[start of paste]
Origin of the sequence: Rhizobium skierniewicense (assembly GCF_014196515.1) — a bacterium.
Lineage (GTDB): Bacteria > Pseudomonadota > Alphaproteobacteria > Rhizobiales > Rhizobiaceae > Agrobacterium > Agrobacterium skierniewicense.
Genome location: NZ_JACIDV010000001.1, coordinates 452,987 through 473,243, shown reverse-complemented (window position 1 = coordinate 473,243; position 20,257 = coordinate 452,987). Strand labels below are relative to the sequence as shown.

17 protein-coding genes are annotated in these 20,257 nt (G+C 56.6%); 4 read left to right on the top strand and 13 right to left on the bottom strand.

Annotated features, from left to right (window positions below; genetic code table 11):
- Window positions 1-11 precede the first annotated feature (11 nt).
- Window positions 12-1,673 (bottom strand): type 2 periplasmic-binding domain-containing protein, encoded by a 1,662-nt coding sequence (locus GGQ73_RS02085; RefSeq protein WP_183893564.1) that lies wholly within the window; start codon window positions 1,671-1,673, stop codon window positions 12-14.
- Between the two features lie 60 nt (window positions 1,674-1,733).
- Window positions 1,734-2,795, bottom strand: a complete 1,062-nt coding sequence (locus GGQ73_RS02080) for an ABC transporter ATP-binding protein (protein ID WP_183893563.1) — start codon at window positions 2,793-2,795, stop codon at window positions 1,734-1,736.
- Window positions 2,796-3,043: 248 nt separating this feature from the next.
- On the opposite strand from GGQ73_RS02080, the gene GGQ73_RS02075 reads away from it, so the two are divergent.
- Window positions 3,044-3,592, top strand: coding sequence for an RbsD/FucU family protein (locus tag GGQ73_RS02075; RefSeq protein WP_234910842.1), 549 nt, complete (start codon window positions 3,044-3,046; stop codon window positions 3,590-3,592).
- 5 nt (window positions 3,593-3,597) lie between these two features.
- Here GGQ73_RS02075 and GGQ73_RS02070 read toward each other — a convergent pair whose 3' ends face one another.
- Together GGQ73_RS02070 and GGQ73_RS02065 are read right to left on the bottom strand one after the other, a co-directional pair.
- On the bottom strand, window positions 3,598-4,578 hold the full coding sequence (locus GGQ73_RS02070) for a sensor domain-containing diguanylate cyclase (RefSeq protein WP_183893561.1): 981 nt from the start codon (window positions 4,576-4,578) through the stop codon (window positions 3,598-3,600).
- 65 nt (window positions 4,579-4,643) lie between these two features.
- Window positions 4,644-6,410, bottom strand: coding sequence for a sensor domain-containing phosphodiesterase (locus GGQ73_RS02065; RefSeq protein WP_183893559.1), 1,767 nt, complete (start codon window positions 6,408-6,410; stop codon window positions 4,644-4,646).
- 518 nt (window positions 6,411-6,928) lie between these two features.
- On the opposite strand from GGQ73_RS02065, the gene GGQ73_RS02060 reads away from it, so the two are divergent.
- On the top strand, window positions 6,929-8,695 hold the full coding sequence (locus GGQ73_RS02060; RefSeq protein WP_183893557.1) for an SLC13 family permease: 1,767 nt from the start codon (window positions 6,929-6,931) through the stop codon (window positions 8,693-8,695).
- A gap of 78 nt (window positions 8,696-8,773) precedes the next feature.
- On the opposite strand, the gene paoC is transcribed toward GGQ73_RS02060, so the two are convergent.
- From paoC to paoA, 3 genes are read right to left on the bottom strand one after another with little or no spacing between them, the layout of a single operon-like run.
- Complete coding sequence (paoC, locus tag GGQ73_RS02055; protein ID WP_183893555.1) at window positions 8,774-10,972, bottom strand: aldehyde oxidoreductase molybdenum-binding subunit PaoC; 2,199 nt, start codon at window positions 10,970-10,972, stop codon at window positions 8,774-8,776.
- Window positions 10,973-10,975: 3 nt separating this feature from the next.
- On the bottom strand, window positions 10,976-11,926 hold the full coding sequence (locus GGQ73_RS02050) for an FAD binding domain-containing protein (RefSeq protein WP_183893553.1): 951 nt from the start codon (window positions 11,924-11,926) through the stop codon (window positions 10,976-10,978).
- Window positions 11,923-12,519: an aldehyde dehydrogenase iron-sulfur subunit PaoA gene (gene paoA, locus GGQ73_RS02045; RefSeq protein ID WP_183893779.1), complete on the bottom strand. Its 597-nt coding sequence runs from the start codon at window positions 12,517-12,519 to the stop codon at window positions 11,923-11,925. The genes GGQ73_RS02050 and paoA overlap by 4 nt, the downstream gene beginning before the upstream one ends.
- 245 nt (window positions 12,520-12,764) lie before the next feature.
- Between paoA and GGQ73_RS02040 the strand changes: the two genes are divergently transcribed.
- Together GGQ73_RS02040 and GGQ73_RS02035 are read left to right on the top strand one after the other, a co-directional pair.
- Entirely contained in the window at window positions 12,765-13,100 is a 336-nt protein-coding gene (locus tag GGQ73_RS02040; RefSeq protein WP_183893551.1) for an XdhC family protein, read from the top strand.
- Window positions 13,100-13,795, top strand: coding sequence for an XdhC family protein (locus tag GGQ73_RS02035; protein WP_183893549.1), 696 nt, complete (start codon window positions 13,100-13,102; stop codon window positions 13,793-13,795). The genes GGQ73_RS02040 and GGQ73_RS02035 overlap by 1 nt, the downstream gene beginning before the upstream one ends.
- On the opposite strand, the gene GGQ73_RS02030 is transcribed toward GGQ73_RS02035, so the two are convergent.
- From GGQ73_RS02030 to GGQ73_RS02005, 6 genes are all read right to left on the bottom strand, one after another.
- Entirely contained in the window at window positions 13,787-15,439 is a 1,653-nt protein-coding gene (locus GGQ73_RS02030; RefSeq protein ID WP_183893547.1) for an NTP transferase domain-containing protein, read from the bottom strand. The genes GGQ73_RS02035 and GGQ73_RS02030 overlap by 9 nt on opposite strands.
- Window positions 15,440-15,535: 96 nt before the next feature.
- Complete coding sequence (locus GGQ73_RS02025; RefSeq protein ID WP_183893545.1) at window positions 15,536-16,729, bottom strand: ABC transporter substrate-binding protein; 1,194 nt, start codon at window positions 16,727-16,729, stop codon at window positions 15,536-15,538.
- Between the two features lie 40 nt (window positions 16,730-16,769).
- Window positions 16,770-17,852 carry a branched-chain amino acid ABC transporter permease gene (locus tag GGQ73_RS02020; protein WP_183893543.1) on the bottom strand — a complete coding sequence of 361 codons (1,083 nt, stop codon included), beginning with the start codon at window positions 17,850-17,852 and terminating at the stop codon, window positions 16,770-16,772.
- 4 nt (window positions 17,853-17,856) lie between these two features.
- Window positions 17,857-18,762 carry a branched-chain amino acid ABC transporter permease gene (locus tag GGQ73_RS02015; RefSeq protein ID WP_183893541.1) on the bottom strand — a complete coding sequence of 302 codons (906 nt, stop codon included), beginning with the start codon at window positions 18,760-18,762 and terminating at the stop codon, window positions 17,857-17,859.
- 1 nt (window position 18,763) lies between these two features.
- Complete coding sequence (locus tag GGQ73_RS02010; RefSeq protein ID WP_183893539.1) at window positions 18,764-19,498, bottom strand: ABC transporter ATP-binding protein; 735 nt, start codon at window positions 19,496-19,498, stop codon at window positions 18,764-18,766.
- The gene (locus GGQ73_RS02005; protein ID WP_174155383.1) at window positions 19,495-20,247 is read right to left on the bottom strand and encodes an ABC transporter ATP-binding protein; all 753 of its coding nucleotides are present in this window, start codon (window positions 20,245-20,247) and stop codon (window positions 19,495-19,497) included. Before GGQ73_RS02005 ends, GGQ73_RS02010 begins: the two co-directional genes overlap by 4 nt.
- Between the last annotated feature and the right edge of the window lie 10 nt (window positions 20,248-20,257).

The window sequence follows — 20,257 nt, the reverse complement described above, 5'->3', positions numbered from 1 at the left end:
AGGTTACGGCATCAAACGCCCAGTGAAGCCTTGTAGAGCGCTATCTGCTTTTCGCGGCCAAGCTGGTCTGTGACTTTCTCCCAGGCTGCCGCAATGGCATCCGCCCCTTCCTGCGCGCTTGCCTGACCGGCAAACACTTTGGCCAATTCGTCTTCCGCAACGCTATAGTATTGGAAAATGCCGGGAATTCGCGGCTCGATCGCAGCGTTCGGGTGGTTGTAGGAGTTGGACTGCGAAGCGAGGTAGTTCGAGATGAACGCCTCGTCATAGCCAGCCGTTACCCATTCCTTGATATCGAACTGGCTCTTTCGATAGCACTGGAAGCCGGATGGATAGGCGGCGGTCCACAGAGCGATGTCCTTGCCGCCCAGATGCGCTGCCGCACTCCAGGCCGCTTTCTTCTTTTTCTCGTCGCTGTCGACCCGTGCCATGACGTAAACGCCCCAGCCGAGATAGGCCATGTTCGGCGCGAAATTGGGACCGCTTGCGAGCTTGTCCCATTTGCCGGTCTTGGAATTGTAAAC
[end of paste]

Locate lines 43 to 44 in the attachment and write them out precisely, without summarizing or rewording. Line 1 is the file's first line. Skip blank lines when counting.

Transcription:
- 1 nt (window position 18,763) lies between these two features.
- Complete coding sequence (locus tag GGQ73_RS02010; RefSeq protein ID WP_183893539.1) at window positions 18,764-19,498, bottom strand: ABC transporter ATP-binding protein; 735 nt, start codon at window positions 19,496-19,498, stop codon at window positions 18,764-18,766.